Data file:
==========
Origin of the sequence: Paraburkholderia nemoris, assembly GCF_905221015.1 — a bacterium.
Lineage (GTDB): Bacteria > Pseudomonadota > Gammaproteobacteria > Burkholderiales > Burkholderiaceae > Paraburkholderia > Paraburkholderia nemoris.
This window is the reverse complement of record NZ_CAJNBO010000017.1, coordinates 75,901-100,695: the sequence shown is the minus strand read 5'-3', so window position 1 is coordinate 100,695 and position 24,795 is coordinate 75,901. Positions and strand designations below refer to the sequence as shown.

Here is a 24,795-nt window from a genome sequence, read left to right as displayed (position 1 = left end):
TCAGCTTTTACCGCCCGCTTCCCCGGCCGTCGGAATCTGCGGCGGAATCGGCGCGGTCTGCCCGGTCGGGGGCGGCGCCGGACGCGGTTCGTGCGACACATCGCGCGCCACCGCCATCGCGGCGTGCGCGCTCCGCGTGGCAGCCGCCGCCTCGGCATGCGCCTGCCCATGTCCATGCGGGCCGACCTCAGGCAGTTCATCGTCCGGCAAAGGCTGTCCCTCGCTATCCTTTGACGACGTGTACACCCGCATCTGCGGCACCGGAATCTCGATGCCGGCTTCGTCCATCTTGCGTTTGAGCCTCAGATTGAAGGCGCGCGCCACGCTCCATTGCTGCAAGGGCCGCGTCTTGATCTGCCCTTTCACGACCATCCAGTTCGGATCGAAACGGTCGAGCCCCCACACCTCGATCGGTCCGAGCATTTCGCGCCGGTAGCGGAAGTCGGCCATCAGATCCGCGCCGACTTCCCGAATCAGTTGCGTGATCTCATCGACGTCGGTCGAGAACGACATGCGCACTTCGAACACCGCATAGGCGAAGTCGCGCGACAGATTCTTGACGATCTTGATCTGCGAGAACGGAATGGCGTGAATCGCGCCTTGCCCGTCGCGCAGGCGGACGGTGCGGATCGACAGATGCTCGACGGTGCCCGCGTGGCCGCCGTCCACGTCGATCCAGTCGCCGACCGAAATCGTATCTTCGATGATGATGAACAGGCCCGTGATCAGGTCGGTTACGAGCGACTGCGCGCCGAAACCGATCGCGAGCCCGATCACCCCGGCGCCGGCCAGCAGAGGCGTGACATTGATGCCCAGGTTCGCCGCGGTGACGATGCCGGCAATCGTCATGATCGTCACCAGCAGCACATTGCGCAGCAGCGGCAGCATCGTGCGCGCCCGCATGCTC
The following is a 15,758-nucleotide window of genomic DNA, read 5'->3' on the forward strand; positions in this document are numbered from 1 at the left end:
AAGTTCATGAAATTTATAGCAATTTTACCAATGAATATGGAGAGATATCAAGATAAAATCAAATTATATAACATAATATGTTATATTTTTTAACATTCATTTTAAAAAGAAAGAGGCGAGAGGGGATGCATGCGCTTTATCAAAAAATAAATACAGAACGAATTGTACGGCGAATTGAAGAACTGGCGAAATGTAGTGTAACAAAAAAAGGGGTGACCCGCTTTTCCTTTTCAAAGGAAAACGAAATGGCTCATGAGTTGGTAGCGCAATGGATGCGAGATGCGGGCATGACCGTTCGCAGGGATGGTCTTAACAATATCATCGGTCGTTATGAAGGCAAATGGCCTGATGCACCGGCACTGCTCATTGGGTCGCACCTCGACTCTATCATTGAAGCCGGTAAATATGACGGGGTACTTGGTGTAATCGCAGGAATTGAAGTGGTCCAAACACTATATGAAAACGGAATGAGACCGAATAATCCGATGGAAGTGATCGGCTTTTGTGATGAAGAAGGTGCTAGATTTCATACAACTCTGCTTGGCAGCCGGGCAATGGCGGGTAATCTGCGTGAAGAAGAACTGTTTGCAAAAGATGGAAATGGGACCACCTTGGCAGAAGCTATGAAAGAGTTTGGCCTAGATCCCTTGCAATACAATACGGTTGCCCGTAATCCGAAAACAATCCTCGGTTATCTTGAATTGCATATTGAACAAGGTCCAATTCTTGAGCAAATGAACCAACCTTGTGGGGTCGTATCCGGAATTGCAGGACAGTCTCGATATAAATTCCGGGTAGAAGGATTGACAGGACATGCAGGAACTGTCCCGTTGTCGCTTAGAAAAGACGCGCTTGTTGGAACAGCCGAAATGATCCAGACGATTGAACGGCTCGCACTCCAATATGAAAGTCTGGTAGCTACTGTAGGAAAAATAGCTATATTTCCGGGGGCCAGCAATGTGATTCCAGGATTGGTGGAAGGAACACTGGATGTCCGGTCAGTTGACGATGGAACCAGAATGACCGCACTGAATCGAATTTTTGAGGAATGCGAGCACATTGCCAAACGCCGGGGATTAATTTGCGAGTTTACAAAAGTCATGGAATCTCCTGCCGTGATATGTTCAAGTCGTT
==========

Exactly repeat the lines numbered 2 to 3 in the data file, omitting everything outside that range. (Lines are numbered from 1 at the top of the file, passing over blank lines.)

Lineage (GTDB): Bacteria > Pseudomonadota > Gammaproteobacteria > Burkholderiales > Burkholderiaceae > Paraburkholderia > Paraburkholderia nemoris.
This window is the reverse complement of record NZ_CAJNBO010000017.1, coordinates 75,901-100,695: the sequence shown is the minus strand read 5'-3', so window position 1 is coordinate 100,695 and position 24,795 is coordinate 75,901. Positions and strand designations below refer to the sequence as shown.